Thursday, March 10, 2011

A Fine and Pleasing Silhouette

Over the years I have collected a fair number of silhouettes.  I like the way they look, they are readily available at antiques stores and fairs, and they are generally well priced.

For the possibly lone person reading this blog who is not familiar with the term, "silhouette" is the name for a type of highly graphic, representational image, most often (but not always) a portrait of a person in profile, where the subject is featureless and usually done in black (most often cut from paper or card) and mounted on a lighter background.  Silhouettes were a quick and inexpensive means of taking a sitter's likeness before the advent of photography, and were popular in America from the late-eighteenth century through the mid-nineteenth century.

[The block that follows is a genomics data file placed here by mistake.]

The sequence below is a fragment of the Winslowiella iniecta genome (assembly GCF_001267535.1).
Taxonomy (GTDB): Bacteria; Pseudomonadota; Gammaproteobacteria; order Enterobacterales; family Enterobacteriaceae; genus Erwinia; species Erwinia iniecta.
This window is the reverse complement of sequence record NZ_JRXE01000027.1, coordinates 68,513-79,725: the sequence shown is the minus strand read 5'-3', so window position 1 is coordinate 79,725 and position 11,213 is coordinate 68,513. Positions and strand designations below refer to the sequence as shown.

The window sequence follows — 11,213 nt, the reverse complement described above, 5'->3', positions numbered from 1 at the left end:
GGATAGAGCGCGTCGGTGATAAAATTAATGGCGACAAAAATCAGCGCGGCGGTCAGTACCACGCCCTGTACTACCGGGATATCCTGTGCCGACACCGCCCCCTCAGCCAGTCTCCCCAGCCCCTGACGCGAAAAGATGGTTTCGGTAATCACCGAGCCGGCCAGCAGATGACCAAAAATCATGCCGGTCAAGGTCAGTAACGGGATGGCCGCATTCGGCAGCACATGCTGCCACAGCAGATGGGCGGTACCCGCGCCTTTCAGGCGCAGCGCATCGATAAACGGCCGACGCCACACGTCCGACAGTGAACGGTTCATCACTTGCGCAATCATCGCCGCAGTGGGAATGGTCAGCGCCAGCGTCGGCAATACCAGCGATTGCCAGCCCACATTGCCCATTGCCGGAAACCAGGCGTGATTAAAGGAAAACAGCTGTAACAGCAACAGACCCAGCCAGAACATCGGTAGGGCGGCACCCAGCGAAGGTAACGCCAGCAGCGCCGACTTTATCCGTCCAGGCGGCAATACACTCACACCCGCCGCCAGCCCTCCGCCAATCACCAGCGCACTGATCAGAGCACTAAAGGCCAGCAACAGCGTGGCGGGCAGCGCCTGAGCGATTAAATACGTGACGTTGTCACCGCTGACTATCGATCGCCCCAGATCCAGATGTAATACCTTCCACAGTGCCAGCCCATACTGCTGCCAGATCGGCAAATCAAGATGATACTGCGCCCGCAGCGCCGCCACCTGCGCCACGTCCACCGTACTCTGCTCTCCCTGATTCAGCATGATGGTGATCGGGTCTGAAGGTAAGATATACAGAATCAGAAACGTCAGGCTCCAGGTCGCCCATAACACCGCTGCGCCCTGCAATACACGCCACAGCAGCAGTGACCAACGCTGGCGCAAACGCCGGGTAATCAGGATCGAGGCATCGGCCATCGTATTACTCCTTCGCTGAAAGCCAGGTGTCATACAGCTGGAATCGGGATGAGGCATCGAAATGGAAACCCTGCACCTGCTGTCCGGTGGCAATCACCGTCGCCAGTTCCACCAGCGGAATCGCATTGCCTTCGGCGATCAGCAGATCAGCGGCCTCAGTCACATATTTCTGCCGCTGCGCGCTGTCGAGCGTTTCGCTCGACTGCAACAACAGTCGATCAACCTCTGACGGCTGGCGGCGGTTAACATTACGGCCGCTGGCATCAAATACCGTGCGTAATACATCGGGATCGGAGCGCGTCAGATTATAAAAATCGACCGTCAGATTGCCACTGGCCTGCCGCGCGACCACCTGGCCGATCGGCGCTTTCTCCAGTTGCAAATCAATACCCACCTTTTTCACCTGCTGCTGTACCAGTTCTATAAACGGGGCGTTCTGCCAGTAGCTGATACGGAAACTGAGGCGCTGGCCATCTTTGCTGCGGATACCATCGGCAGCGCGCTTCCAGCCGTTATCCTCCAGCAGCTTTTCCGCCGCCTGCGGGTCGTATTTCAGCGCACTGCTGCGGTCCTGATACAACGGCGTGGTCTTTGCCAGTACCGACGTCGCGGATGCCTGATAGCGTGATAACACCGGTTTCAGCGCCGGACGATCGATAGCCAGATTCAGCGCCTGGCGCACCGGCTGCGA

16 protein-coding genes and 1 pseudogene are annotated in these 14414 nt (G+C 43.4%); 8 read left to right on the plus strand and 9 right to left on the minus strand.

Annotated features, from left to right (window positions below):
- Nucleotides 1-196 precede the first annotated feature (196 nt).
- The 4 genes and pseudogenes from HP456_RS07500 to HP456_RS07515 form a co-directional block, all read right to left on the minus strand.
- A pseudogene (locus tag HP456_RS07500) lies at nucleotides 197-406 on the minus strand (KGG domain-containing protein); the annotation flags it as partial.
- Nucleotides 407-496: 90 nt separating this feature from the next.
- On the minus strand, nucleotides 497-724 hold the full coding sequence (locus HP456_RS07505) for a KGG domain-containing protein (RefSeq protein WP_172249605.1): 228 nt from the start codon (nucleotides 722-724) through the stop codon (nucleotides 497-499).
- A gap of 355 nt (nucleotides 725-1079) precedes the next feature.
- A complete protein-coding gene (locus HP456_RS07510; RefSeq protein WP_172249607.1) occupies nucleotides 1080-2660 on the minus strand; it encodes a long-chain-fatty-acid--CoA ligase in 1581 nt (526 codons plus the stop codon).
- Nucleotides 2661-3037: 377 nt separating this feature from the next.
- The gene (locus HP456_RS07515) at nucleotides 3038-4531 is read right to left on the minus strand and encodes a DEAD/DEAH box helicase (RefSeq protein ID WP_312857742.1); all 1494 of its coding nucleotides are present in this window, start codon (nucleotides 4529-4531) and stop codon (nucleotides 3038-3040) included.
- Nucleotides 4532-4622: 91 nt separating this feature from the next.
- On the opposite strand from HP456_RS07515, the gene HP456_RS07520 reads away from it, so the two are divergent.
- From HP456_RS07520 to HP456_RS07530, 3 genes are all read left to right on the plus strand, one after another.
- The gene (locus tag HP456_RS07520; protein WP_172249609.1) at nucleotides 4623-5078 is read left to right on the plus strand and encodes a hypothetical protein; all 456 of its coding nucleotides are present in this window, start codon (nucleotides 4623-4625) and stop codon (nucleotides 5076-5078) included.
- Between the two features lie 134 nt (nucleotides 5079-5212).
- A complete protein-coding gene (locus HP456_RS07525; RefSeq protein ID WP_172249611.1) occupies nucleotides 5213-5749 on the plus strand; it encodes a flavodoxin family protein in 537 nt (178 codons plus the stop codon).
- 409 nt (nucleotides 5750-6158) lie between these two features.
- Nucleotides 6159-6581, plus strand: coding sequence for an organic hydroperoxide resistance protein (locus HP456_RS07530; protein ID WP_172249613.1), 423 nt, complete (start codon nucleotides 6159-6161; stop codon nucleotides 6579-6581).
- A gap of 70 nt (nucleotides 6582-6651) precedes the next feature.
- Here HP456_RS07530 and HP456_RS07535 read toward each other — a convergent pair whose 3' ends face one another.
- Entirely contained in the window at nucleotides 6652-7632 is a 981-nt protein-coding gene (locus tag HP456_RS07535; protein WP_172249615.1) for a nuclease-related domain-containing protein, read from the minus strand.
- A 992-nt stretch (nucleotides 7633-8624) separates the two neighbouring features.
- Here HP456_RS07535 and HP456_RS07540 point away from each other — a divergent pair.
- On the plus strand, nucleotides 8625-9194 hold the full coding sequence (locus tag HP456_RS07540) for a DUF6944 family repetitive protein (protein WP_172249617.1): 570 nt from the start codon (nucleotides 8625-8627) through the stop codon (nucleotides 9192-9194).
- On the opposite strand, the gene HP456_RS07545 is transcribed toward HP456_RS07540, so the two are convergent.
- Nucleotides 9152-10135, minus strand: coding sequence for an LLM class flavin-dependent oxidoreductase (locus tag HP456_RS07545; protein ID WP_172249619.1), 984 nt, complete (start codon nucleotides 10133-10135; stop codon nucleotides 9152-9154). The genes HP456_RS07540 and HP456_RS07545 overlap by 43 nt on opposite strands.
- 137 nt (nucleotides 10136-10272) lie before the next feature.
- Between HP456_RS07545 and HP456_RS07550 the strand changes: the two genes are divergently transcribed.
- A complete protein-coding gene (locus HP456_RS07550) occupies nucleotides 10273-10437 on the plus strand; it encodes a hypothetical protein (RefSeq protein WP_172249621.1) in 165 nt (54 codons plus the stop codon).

I first started collecting silhouettes shortly after we acquired Darlington House, in the late 1990s.  Initially I was fairly indiscriminate in the silhouettes I bought, driven more by impulse than connoisseurship.  Over time, though, as I became more knowledgeable I also became more selective, focusing my buying on unusual and skillfully executed ones, in interesting period frames.

Although I still stop and admire silhouettes when I am out and about visiting dealers and shows, I only rarely buy them anymore.  I realized a number of years ago that I was on the verge of having more silhouettes than I knew what to do with.  As in all collecting, it is possible to find oneself with too much of a good thing if one isn't disciplined in one's buying.  So I put on the brakes and diverted my collecting attentions elsewhere.

One of the last silhouettes I bought is, I believe, the best in my collection.  If I had to choose only one of the silhouettes I own, this is the one I would reach for.  It is a beautifully and artistically done likeness of a young man that sits in an unusual and rare Federal-era frame.